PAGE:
The Applied AI Summit is a great place to get the latest insights on deep learning algorithms, robotic process automation, and use cases and business models powered by cognitive technologies. With exciting AI topics like these, the conversation around storage is easily placed on the backburner - but you can’t change the world if your infrastructure can’t keep up with your AI initiatives!
The dizzying pace of innovation in core AI technologies like GPU, machine learning platforms, and deep learning frameworks can make this seem like a golden age for data scientists. In many ways this is true, but behind the scenes there’s often a dismal reality that can be more frustrating than exciting. Data management remains largely manual, and fragmented infrastructures keep data stuck in silos. Model training can take up to weeks to complete, so costs can easily soar out of control. The future remains bright—but getting there from here can be an extremely slow and costly process.
To understand how we got here, consider the relationships among the three main drivers of AI: deep learning neural networks, parallel compute technologies, and the availability of massive amounts of data.
AI algorithms - such as deep learning - leverage massively parallel neural networks inspired by the human brain—but to run them, you need compute resources that can replicate that massively parallel processing.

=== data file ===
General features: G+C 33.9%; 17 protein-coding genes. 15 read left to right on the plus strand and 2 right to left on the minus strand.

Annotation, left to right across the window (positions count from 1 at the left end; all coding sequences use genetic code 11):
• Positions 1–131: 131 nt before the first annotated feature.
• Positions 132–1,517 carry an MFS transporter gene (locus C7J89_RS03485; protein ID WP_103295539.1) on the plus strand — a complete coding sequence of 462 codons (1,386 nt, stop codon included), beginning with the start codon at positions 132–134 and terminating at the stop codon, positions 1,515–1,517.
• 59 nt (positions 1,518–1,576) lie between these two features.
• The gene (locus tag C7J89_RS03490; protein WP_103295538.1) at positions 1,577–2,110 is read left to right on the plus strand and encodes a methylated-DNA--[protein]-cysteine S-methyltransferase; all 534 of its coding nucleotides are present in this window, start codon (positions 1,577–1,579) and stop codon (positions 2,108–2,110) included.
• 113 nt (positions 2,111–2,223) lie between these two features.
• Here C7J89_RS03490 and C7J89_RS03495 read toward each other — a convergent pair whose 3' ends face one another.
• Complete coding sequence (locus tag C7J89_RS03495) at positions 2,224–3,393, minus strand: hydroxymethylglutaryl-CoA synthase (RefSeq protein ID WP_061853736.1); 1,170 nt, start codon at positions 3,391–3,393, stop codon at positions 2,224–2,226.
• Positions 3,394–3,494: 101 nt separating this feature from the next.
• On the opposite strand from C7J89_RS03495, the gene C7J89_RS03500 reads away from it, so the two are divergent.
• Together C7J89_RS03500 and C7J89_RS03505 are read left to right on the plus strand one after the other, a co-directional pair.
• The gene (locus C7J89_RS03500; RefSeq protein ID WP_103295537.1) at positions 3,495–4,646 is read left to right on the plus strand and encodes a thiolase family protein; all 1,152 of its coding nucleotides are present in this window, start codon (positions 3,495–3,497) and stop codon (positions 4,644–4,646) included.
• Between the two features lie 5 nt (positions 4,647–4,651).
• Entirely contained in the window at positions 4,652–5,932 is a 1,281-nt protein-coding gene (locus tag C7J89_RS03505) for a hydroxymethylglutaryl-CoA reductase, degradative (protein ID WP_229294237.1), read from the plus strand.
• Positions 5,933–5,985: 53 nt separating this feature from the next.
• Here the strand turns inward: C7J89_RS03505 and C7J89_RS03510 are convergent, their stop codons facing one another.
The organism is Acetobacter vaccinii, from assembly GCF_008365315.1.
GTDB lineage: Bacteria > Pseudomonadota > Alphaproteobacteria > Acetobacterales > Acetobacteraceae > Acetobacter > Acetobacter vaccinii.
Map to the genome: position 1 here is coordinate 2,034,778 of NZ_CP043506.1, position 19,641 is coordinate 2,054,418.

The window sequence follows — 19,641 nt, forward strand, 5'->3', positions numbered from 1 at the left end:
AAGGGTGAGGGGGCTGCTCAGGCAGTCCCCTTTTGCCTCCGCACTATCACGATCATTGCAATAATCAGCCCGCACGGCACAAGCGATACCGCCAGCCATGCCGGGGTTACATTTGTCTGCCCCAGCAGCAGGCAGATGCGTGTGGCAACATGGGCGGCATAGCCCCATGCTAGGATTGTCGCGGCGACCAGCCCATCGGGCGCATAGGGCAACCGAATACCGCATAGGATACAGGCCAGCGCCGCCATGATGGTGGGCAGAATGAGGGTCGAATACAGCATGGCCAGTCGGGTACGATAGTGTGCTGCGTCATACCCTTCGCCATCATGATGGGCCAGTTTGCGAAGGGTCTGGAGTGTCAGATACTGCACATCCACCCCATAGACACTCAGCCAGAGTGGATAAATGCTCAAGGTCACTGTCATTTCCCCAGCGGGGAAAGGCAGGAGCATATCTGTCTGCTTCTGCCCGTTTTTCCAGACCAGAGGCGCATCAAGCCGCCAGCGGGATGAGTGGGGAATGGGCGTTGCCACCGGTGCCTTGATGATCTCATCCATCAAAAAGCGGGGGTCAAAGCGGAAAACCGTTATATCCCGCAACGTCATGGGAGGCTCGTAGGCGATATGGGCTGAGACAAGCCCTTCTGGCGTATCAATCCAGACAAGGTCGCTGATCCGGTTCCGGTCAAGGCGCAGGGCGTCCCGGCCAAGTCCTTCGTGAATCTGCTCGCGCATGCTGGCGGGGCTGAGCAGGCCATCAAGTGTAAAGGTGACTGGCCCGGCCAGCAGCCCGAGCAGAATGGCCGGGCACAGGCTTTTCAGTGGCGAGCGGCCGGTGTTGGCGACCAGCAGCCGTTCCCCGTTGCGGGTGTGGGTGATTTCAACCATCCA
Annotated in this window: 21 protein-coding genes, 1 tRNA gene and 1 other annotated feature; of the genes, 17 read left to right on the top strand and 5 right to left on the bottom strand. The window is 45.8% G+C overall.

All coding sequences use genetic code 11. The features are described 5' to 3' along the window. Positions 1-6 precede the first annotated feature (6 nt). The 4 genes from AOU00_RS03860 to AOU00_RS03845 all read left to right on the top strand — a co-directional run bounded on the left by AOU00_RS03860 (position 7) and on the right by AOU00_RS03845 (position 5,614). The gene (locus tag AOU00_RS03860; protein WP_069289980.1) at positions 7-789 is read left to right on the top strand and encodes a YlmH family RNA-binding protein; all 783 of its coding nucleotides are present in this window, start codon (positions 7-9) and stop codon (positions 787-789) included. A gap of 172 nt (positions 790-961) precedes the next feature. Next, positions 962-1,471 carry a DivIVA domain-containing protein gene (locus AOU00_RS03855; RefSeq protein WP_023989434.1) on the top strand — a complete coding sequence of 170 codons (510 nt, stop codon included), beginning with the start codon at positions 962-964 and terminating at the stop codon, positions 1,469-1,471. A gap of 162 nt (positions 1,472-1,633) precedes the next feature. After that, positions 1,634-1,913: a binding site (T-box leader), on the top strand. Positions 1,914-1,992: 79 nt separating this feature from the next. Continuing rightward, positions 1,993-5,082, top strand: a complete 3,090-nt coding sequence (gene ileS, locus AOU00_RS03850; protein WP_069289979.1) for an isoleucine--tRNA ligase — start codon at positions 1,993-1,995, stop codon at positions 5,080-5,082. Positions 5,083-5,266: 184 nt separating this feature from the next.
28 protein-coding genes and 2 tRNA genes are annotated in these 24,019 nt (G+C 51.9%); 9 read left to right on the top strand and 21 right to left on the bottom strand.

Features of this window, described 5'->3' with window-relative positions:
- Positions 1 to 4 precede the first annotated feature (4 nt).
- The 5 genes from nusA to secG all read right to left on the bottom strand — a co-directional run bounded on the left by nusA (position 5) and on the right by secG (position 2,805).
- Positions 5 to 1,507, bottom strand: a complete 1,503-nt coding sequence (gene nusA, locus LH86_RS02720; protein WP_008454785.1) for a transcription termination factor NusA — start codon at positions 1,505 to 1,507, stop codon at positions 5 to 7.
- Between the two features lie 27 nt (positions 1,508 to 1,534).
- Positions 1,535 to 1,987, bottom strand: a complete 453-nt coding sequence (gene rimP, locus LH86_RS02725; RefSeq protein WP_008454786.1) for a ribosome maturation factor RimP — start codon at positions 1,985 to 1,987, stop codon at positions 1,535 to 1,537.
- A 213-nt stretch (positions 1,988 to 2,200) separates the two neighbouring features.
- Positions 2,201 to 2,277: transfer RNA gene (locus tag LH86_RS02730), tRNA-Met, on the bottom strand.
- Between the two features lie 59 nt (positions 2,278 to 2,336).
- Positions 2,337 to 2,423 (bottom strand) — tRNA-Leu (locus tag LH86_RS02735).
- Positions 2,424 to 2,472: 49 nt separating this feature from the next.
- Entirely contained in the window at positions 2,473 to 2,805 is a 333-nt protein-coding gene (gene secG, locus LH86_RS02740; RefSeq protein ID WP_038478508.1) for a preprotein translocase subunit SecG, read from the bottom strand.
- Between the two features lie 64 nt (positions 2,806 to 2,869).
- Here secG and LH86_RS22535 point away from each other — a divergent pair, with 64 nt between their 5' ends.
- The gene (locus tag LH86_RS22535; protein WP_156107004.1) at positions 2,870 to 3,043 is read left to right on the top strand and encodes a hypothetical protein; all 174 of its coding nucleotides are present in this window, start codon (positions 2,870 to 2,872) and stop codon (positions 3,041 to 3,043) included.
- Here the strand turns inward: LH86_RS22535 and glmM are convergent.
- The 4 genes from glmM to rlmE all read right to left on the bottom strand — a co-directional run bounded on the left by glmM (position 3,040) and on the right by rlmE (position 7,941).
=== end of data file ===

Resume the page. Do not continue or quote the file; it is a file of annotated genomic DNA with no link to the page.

Modern multi-core GPUs provide the massively parallel processing needed to put AI algorithms to work—but they can’t do it by themselves. They need to be implemented in server systems designed to run AI frameworks. However, they need access to massive amounts of data.
While there is more conversation and excitement around AI technology, it’s the data itself that really drives value. The more data you have, the more value and insights you are able to extract from AI technology. In 2015, worldwide 12 zetabytes of data was created globally. The number is forecast to reach 163 zetabytes in 2025. But if it ends up in outdated storage systems designed for an earlier era, that rising volume will only further slow performance. The smarter we get, the slower we’ll move—and that’s no way to change the world.
In my session, “Infrastructure Slowing your AI Projects? Nuts & Bolts of AI-Ready Infrastructure,” we’ll talk about what’s needed to keep data flowing quickly and smoothly at each stage of the AI pipeline. We’ll also discuss why it’s so hard to unify data across silos with diverse infrastructure requirements, including:
Data warehouse appliances requiring massive throughput for files and objects
Data lakes built on commodity servers with scale-out storage
Streaming analytics that depend on multi-dimensional performance
AI clusters powered by 10,000s of GPU cores to enable massively parallel processing
Other essential topics I’ll address include, changing assumptions about big data architecture with important implications for cost, performance, and agility; making the move from data lake to data hub; and how to know whether cloud is right for you depending on your own cloud journey.
Don’t let a cumbersome, ill-suited infrastructure slow your AI projects. Join me for my Applied AI Summit session, “Infrastructure Slowing Your AI Projects? Nuts & Bolts of AI-Ready Infrastructure,” and learn how you can make sure that your servers and storage systems accelerate AI projects—not slow them down.